Intonational Meaning + Variation

NSF-supported experimental research exploring the relationship between form and meaning in English intonation

This int2 project is exploring details of how intonational forms and semantic/pragmatic meanings map onto one another.

Below is the abstract from the NSF grant:

Exploring Variation in English Intonational Acoustic Phonetics from Grammatical Perspectives

Spoken language consists of multiple streams of information – including a segmental stream (for example, the consonants and vowels that make up words, suffixes, and prefixes) and a suprasegmental stream (such as the pitch, amplitude, and timing that define stress and cadence) which is often called “prosody”. All speakers (consciously or not) know prosody can be used to communicate meaning – a single sequence of words can be pronounced many ways, often with importantly distinct meanings. Despite this, most formal and computational linguistic investigations into meaning have primarily dealt with meanings encoded by the segmental stream (in words, suffixes, and prefixes). This project addresses this issue by exploring questions of how prosody and meaning relate. For example, what sorts of prosodic changes map onto changes in meaning? And what sorts of meanings? To explore these questions, the research team makes use of contemporary empirical methodologies, analytic tools, and formal theories, and particular attention is paid to intonational aspects of prosody.

The project encompasses three sets of experimental tasks of speech production and speech perception. Each of these sets of tasks corresponds to a different domain of semantic/pragmatic meanings: Common Ground management, Information Structure signalling, and scope ambiguity resolution. Different semantic/pragmatic contexts correspond to different experimental conditions, and these contexts are presented to participants as visual, comic strip-like, stimuli. These experiments measure prosodic characteristics of speech (e.g., pitch movements, coded with a recently developed annotation system called PoLaR) and/or reactions to speech (e.g., acceptability ratings). These data are then subjected to quantitative analysis as well as to formal linguistic models to uncover how different meaning-based conditions and different prosodic patterns are related. This work has important implications for improving human-computer interactions that are mediated by natural language, as well as for deepening understanding of various speech pathologies.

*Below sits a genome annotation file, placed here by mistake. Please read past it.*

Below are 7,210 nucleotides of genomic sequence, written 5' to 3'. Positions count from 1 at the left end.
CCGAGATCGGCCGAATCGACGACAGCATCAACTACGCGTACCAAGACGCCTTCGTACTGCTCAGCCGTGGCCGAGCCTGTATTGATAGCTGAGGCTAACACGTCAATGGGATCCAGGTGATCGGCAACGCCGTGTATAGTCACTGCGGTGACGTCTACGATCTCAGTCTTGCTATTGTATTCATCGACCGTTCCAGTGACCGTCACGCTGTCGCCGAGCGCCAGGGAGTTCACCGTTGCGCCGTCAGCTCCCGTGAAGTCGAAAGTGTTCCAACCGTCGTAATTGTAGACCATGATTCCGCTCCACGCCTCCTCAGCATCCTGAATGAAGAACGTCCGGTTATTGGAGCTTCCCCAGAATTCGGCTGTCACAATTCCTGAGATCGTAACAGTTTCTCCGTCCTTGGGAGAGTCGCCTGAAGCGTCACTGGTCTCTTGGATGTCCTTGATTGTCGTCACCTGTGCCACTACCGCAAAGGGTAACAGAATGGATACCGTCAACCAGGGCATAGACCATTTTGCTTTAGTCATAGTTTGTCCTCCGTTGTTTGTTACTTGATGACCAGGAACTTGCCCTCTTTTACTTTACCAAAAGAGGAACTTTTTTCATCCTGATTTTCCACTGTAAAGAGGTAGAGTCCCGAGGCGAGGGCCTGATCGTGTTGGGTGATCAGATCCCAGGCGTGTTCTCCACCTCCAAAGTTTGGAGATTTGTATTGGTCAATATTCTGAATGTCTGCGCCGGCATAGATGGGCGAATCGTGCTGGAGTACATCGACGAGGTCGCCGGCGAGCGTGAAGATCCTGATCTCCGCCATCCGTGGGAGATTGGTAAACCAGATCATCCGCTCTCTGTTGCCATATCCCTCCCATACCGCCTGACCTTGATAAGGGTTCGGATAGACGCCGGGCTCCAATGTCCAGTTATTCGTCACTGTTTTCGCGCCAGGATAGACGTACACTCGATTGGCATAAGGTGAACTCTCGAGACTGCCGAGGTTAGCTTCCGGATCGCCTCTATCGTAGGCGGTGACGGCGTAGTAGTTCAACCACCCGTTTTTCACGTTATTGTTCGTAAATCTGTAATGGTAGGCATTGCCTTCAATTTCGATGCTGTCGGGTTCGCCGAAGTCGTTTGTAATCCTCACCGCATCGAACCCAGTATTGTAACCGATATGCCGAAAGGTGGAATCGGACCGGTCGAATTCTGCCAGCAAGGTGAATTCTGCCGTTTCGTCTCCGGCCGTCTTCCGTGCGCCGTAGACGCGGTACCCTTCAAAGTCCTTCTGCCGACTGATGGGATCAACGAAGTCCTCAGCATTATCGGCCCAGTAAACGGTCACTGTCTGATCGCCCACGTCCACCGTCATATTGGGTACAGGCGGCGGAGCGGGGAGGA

This research will be investigated through a series of experiments, following a general pattern laid out in the flowchart below:

A flowchart laying out the paradigm for expreimental research on intonational meaning

We envision three experimental sets, briefly named below:

  • Experiment Set 1: Common Ground Management and Intonational Meaning
  • Experiment Set 2: Information Structure and Phonemic Inventory of Mainstream U.S. English
  • Experiment Set 3: Conventionalized Intonational Meaning and Scope Ambiguity

Supplementing this, we begin by applying the analytical methods we will use to a dataset previously collected by Rett & Sturman (2021) to explore the prosody of exclamative utterances in English.

some work in this project

  1. Ahn, Byron, Nanette Veilleux, Beth Sturman, Alejna Brugos, Sunwoo Jeong & Stefanie Shattuck-Hufnagel. 2022, March. How Meaningful These Intonational Contours Are! Poster presented at 35th Annual Conference on Human Sentence Processing (formerly the ‘CUNY Conference on Human Sentence Processing’). University of California, Santa Cruz.
  2. Ahn, Byron, Stefanie Shattuck-Hufnagel & Nanette Veilleux. 2016. Evidence and Intonational Contours: An Experimental Approach to Meaning in Intonation. Proceedings of the Sixteenth Australasian International Conference on Speech Science and Technology 189–192.